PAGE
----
(From Wendii: I am posting this on behalf of a member).
I am looking for a new position as either an IT Architect or as a
Senior IT Architect and my wife has a long term health condition which
we manage with medication. This medication has worked well for over a
decade. Last year we moved cross country and she had two spells, 6
months apart, where she needed in-patient treatment for a week for her
illness. We currently think that the medicine has stabilized her and
my family is trundling along.
During the interview/hiring process at what point do I discuss this
issue with a management team? HR? I know that for big companies I
have rights under the Family Medical Leave Act but they require a term
of service before you are protected.
You say, "currently think
You say, "currently think that the medicine has stabilized her." Based on that, I don't think the possibility of a potential medical incident that may or may not happen at some unknown date, if ever, needs to be brought up in an interview. I don't have a similar situation in my family, but just about anyone "could" some time in the future. I don't think not disclosing is an ethical violation.
Good luck with your search and your family's health.
Anything can happen - nothing unethical not-stating the obvious
WENDII (and member) :
It is not un-ethical to not state the obvious.
Everybody has family. Everybody gets sick. Everybody has to take care of their spouse. Everybody has to take care of their kids.
Emergencies happen all the time - anytime.
Everybody should go into a job with their best foot forward - in Hope and confidence.
If you believe that you can carry on the job because your wife is under control, then there is no problem here.
You are being honest. That is the important thing.
IF a problem comes up later then address it then with your managers.
IF something can not be worked out and performance suffers - then you leave the job (or are fired)
Don't worry so much about the possible future.
Perhaps you become the darling of the company and they will make any accommodation to help you if something goes wrong...
*** I don't think that there is any Ethical violation unless there is a specific question that cannot be answered honestly.
If there is a question during the interview that asks if there is any reason to believe that there would difficulty in being away from home for extended periods of time without a chance of return (unless you quit), then I would say the question should be answered honestly, but circumspectly.
Something that says calmly, "My wife has a chronic health condition that is usually under control; a few days of travel should be no trouble for us. However, long periods of separation may be problematic. Does this position include such times ?"
If they say - you cannot accept personal calls - ever for any reason and ask if that is OK - then you may wish to explain briefly.
Or that you may never take unscheduled personal time to help a sick spouse.
I know from personal experience on this. It is difficult to care for a spouse with a chronic health condition. Sometimes work performance will suffer. The only question is how much is tolerable for you and your organization ?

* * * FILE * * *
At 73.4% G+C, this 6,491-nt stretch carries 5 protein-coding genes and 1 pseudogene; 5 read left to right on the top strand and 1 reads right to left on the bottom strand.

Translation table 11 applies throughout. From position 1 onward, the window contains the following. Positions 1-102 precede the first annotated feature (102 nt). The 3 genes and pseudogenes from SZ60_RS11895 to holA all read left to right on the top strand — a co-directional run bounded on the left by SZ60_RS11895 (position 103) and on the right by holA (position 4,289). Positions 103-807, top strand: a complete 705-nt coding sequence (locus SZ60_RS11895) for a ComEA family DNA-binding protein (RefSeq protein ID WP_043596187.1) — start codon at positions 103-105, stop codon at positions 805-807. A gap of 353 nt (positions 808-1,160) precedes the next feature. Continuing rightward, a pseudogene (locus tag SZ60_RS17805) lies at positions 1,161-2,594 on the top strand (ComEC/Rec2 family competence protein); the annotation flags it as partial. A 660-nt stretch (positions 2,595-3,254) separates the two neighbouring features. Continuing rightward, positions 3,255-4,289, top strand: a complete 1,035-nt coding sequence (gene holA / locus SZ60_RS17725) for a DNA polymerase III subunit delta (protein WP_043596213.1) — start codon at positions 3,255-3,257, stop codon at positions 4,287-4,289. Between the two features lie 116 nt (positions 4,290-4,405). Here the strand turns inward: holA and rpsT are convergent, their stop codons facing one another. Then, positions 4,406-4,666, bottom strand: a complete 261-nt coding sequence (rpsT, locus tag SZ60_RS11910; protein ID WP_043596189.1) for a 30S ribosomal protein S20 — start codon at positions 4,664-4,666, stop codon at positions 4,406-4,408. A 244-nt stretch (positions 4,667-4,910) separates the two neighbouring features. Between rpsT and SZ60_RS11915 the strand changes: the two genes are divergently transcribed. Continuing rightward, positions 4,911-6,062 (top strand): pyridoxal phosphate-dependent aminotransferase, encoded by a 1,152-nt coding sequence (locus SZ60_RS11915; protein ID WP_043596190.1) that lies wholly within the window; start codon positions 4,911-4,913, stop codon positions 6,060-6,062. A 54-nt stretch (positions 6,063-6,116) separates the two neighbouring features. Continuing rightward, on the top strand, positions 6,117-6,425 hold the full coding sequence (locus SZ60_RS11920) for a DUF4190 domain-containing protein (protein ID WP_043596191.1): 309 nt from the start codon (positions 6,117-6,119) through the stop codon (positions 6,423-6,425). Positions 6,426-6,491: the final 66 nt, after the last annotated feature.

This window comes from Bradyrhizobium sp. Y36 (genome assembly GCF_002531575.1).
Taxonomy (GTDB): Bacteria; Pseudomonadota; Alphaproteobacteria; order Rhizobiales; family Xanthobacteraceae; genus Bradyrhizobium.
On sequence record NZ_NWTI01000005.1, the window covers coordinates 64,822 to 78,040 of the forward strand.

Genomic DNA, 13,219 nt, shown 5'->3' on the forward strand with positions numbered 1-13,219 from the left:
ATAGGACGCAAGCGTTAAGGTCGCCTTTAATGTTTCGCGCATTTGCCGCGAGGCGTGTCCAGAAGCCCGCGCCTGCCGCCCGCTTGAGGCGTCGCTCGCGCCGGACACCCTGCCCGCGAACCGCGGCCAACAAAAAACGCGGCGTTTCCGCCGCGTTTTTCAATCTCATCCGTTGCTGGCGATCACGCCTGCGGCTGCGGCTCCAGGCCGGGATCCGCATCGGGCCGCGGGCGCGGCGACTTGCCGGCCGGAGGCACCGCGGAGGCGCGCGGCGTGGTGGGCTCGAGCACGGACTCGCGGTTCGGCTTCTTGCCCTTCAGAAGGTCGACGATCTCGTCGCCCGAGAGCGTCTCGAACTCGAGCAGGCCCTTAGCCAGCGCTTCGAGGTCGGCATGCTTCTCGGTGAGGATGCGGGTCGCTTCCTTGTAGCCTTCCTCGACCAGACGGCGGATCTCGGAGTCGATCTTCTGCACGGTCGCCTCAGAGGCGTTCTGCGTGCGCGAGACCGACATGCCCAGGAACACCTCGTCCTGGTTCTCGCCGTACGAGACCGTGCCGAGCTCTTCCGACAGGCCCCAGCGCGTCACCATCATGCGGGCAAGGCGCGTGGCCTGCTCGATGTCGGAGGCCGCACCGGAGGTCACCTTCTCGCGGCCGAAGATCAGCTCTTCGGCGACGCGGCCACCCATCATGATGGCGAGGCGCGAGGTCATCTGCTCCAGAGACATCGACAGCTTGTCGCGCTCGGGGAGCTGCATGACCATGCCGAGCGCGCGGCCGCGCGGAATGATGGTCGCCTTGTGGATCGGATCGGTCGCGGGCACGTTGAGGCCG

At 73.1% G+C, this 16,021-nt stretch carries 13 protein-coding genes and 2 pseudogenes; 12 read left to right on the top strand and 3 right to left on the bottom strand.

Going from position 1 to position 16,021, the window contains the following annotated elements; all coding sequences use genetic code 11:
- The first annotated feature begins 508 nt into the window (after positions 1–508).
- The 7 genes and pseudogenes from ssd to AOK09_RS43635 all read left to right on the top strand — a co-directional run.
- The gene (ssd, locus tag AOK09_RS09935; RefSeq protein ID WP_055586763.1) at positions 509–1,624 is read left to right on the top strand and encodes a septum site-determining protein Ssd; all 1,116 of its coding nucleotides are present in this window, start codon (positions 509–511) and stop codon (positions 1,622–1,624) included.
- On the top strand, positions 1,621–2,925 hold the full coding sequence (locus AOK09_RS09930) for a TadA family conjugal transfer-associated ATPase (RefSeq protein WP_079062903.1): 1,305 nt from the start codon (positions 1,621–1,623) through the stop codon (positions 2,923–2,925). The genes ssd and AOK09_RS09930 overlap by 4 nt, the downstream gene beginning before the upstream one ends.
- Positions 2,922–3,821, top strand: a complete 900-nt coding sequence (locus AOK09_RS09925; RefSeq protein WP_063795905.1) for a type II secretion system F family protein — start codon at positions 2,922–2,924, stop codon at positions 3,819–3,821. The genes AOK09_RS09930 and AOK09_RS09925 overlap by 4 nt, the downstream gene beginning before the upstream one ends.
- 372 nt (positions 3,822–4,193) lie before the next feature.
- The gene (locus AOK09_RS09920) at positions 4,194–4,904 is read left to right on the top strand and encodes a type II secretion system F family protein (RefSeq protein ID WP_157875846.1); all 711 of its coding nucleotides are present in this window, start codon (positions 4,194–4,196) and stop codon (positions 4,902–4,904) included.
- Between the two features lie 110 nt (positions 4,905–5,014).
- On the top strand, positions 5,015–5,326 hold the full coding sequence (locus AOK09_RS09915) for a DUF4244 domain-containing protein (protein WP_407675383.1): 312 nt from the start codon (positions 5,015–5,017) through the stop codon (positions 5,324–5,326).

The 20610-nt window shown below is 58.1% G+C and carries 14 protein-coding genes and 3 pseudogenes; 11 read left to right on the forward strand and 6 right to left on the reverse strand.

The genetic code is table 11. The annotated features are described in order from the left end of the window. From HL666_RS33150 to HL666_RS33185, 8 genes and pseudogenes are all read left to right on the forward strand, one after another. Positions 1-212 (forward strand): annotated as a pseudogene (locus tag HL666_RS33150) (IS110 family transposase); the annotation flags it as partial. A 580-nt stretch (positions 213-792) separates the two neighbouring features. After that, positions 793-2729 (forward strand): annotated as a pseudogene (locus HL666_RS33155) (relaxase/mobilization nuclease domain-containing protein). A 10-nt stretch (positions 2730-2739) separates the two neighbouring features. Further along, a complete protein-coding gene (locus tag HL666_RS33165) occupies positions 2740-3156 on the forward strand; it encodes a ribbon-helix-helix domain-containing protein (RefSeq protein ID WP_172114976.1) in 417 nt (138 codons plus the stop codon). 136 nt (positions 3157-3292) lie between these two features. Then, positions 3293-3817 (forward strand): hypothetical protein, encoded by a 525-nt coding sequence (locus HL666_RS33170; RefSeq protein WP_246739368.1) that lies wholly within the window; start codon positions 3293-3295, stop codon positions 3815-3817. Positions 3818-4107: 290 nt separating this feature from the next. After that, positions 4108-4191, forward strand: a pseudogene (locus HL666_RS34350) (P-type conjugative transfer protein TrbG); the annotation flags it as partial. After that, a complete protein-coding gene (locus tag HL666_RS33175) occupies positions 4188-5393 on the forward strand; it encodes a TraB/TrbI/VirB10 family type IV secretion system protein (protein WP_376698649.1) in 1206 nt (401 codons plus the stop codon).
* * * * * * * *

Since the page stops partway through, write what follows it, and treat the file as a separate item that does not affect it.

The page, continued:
But - leave your worry and guilt for the future.
Today ! Right now ! Do you believe that you can do the job to their expectations? That is the ethical question that you must answer.
They don't need (nor deserve) to know all of your reasons why or why not.
Don't bring it up:
Good post, and I'll take a step further. This is information the hiring manager does NOT want to know.
I look at this kind of information like Religion, Race, Color, Age, Gender, National Origin, Pregnancy Status, Disability Status, Sexual Orientation, etc. The company shouldn't use any of that information to base a decision. And, they want to take steps to make sure they aren't accused.
I don't know if turning down an applicant due to a sick spouse is legal or not. My guess is that it's illegal. As a hiring manager, it's much easier to defend a hiring-discrimination lawsuit if you never know the information to begin with.
And again, it has nothing to do with the ability to do the job.
The only other thing I would
The only other thing I would address during the hiring process is the structure of the medical benefits available from the company- and that would only come up when an offer is extended. I assume you would need to know that your wife's condition is covered, and what portion of the possible expenses would be covered, and that could be a deal breaker if their health coverage is sub-standard...but again, I would not bring it up until an offer is extended and you enter the discussion of salary and benefits.
A discussion for the health benefits dept
As Maura states above, it would be a good thing to find out if your wife's needs are covered by the health and other benefits.
This, however, is a discussion for the health benefits people; not necessarily with the hiring manager. - After an offer...
Again, you can be circumspect with the inquiry merely asking for a list of coverages and perhaps a telephone number of the plan administrator customer service folks.
This way you can read for yourself if her needs are covered or talk with the health plan people directly. Nobody from the company needs to know exactly which condition you are interested in.